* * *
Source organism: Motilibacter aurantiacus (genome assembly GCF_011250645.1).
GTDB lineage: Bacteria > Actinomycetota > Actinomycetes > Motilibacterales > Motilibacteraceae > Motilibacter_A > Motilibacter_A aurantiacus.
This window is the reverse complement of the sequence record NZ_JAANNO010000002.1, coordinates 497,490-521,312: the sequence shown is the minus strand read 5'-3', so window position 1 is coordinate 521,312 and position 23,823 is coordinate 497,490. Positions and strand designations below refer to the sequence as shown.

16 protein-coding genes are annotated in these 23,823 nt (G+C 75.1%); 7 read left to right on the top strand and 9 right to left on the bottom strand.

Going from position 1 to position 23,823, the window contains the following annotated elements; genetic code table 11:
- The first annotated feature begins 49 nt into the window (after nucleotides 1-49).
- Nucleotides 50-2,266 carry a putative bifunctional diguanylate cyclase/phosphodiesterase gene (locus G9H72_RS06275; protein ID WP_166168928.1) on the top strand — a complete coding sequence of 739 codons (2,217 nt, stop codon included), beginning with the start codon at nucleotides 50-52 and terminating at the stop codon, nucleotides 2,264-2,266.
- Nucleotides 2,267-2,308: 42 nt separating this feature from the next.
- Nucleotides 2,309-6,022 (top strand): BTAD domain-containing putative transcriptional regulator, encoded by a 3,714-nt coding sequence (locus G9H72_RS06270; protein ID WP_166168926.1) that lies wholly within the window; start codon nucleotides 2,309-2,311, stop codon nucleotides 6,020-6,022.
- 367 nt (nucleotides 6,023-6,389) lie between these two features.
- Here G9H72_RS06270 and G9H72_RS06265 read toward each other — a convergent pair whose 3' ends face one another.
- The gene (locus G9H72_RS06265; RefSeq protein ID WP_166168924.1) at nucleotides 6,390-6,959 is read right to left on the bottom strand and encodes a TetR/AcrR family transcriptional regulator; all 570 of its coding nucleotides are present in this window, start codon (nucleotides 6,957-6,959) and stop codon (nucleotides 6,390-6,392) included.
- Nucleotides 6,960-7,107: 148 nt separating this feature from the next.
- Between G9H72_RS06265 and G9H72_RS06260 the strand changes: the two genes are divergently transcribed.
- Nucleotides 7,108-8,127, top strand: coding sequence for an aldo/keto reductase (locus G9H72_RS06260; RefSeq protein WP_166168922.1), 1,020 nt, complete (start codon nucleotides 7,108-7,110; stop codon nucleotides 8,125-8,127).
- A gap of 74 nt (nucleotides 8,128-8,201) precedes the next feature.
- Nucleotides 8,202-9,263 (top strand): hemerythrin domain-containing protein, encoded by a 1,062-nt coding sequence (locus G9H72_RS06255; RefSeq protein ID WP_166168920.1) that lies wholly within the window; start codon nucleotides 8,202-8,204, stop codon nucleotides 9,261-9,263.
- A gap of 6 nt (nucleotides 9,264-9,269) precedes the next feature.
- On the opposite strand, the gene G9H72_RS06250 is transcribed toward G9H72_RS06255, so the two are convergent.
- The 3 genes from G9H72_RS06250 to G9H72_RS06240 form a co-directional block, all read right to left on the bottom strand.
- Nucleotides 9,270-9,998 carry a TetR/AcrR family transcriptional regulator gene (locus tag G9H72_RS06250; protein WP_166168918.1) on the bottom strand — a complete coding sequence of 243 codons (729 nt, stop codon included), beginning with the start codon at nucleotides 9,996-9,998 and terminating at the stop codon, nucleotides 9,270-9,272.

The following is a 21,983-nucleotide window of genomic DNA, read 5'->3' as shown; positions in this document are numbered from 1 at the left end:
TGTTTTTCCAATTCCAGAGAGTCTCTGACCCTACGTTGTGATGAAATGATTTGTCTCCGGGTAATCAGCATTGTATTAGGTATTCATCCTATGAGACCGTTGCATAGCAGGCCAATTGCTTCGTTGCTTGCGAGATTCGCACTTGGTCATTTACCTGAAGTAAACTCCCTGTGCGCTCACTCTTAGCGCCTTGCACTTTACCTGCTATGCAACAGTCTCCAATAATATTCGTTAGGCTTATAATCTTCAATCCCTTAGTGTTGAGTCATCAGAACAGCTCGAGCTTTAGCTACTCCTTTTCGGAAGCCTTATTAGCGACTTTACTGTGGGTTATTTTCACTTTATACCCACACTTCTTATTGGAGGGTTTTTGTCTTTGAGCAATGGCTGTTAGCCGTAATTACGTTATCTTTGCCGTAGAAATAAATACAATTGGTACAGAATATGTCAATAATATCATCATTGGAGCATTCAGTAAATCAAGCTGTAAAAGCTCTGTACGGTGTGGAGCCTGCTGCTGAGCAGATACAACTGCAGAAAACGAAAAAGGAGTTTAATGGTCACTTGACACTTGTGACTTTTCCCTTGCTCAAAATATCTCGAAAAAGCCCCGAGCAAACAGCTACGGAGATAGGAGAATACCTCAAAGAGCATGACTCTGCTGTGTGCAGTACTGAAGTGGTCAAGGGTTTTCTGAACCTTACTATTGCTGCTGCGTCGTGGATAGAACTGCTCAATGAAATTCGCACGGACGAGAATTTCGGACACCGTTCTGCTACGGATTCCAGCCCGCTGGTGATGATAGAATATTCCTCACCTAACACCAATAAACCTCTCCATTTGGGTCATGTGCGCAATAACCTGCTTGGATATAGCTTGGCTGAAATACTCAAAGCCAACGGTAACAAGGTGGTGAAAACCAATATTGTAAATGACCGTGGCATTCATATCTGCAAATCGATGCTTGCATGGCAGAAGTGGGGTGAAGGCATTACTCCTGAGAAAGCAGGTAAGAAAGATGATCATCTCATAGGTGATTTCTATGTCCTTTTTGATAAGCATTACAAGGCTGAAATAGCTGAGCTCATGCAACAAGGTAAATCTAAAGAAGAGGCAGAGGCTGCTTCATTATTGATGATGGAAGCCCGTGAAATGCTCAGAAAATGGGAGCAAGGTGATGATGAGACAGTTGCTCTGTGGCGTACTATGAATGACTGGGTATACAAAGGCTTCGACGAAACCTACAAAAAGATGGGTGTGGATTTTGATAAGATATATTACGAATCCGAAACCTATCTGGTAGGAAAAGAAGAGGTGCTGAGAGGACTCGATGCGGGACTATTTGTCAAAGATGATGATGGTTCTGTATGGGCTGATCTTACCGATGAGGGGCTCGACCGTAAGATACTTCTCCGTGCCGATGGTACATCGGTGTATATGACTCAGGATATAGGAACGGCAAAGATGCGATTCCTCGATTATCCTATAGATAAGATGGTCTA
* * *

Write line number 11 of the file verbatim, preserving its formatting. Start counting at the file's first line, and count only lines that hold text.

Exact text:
- Here G9H72_RS06270 and G9H72_RS06265 read toward each other — a convergent pair whose 3' ends face one another.